Lost and found

Looking for lost pet checklist

1. Check local councils and animal shelters

If you are in the state of Victoria, be sure to check and follow our Lost & Found pages for dogs and cats. Some councils present found pets on Facebook which you can locate by searching for your council’s lost pets’ page.

It is important to visit your local council pounds and animal shelters as soon as you can.

Expand your search to include shelters in other areas. Your pet could have wandered or have been picked up by a concerned member of the public outside your council area. You can view a list of Melbourne animal shelters here.

When searching for your pet in the shelter, bring along any documentation which can help identify them. This includes pedigree papers, council registration receipts and photographs.

2. Check vet clinics

Contact vet clinics in your area You can find a list of local vets via Yellow Pages.

Expand your search to a 20-kilometre circle from where your pet was last seen. Your dog or cat may have been taken outside your local area by a member of the public.

3. Search your neighbourhood

A flyer is a good way to help locate a lost pet. Make sure your flyer has key information, including:

  • Your pet’s name
  • A thorough description of your pet
  • The date they went missing
  • The area they went missing from
  • Any unique identifying features (e.g. existing medical conditions, three legs, etc.)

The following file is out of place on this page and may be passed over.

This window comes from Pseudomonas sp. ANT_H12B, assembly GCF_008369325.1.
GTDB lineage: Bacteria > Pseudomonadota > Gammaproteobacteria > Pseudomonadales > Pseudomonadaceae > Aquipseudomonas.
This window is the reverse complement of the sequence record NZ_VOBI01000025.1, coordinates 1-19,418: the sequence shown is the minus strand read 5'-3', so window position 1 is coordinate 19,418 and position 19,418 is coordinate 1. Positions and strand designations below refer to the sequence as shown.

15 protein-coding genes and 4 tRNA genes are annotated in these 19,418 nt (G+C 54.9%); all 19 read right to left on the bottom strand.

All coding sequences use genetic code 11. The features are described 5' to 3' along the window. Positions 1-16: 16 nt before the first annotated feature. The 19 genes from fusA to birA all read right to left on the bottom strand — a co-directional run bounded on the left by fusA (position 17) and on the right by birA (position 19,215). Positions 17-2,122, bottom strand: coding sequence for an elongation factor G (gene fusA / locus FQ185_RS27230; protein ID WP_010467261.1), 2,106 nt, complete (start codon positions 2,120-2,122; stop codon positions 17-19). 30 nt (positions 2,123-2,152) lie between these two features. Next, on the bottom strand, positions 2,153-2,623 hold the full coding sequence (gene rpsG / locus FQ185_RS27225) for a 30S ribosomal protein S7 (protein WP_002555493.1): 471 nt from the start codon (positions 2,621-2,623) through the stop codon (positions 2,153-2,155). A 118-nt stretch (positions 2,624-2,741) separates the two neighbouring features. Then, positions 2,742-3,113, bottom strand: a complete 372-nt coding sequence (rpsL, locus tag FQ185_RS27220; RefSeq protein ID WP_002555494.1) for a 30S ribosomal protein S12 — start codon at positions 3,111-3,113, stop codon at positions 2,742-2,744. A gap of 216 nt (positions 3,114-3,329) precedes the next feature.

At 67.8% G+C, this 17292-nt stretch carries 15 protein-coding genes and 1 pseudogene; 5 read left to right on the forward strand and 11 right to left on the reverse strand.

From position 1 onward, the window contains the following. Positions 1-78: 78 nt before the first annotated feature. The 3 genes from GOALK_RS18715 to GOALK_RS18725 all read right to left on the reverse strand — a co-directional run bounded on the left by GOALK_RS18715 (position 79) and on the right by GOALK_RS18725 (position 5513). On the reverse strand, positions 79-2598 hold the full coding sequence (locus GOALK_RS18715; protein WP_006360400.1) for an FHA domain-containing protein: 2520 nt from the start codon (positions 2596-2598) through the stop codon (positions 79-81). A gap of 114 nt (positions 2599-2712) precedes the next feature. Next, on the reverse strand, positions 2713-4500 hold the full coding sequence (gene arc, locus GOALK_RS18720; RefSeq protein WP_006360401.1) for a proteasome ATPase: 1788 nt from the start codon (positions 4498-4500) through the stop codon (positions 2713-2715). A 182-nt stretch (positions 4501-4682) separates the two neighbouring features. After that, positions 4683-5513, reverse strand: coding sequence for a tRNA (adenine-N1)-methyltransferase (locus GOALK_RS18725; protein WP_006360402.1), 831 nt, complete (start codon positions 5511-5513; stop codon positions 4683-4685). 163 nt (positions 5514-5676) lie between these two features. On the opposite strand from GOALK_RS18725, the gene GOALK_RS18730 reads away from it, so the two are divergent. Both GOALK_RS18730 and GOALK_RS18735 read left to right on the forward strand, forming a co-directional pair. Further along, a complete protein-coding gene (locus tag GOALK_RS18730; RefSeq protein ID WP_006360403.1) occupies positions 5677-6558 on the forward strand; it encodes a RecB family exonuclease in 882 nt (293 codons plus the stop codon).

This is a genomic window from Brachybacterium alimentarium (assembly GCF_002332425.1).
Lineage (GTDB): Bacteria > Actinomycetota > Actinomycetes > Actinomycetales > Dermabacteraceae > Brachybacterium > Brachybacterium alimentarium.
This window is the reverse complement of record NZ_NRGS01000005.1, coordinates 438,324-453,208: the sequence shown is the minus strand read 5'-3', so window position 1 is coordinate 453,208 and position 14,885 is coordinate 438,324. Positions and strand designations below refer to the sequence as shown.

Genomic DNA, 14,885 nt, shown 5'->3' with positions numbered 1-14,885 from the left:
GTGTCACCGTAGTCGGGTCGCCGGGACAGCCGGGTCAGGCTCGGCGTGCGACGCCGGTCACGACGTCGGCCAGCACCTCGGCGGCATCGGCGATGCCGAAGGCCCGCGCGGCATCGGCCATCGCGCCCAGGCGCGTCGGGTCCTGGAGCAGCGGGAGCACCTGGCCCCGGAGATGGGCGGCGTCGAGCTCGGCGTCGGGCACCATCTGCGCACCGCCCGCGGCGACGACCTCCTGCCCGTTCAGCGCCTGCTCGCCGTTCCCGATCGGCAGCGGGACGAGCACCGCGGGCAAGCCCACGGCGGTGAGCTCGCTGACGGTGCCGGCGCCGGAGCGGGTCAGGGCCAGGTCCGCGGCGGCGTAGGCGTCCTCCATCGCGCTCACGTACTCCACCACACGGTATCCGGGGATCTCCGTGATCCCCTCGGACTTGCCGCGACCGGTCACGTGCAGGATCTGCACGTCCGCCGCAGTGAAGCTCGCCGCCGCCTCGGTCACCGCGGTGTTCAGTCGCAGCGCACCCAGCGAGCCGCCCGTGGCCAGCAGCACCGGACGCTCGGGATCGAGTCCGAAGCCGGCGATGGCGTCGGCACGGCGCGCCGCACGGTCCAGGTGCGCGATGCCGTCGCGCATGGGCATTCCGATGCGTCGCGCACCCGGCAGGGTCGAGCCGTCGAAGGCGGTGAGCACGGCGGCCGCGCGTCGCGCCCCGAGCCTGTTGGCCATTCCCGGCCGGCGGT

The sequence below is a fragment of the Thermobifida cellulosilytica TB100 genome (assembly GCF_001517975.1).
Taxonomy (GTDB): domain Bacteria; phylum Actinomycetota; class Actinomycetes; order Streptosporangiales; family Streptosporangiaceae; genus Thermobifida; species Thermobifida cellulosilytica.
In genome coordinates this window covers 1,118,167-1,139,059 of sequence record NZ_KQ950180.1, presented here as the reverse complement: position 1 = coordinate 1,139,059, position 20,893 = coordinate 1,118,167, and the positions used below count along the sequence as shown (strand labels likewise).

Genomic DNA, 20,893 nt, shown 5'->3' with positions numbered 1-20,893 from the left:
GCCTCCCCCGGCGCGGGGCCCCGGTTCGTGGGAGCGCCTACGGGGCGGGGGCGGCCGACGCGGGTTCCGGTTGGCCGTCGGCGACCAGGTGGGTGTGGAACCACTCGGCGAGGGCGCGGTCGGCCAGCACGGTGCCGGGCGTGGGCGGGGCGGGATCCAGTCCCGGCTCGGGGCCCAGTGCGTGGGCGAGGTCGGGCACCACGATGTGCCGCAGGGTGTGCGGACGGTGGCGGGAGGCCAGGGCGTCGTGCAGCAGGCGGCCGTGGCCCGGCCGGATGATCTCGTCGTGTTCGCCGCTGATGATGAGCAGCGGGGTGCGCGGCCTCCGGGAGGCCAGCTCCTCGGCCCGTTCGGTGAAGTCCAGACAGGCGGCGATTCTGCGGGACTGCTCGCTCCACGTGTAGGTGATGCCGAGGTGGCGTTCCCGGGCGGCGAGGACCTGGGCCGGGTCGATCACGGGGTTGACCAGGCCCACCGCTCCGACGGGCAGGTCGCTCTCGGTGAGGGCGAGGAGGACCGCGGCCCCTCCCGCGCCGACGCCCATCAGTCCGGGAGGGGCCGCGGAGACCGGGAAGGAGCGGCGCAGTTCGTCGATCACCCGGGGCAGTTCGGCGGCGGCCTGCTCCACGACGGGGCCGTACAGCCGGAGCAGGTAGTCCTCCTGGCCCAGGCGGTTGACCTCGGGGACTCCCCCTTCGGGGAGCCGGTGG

• A contact number.

Other areas where you can look for your pet include garden sheds, garages, buildings, reserves, parks, schoolyards, beaches, rivers and creeks.

Start your door-knock or letterbox drop in the area where your pet was lost. Drop off notices at local shops and notify local groups such as Neighbourhood Watch.

4. Advise local police

You may want to give your local police station a copy of your lost pet flyer – especially if you believe your pet was stolen.

5. Notify local media outlets

Local newspapers have sections or notice boards dedicated to lost and found pets.

Look to advertise in and regularly check for information about your pet.

6. Broadcast on the Internet

Social media sites like Facebook have dedicated pages or groups for lost and found. You may create posts to the groups and check back regularly for notices.

You can also create your own Facebook page or digital card for your lost pet. Share this across your social networks and use your contacts to help spread the word.

7. Update microchip information

It is important for pet owners to ensure your contact details on their pet’s identification are current. If your pet is microchipped, wearing an identification tag and your contact details are up-to-date, the council pound or animal shelter holding your pet will contact you if they are found.

There are six microchip registries in Australia. Locate the 15-digit microchip number and contact the registry to verify current details.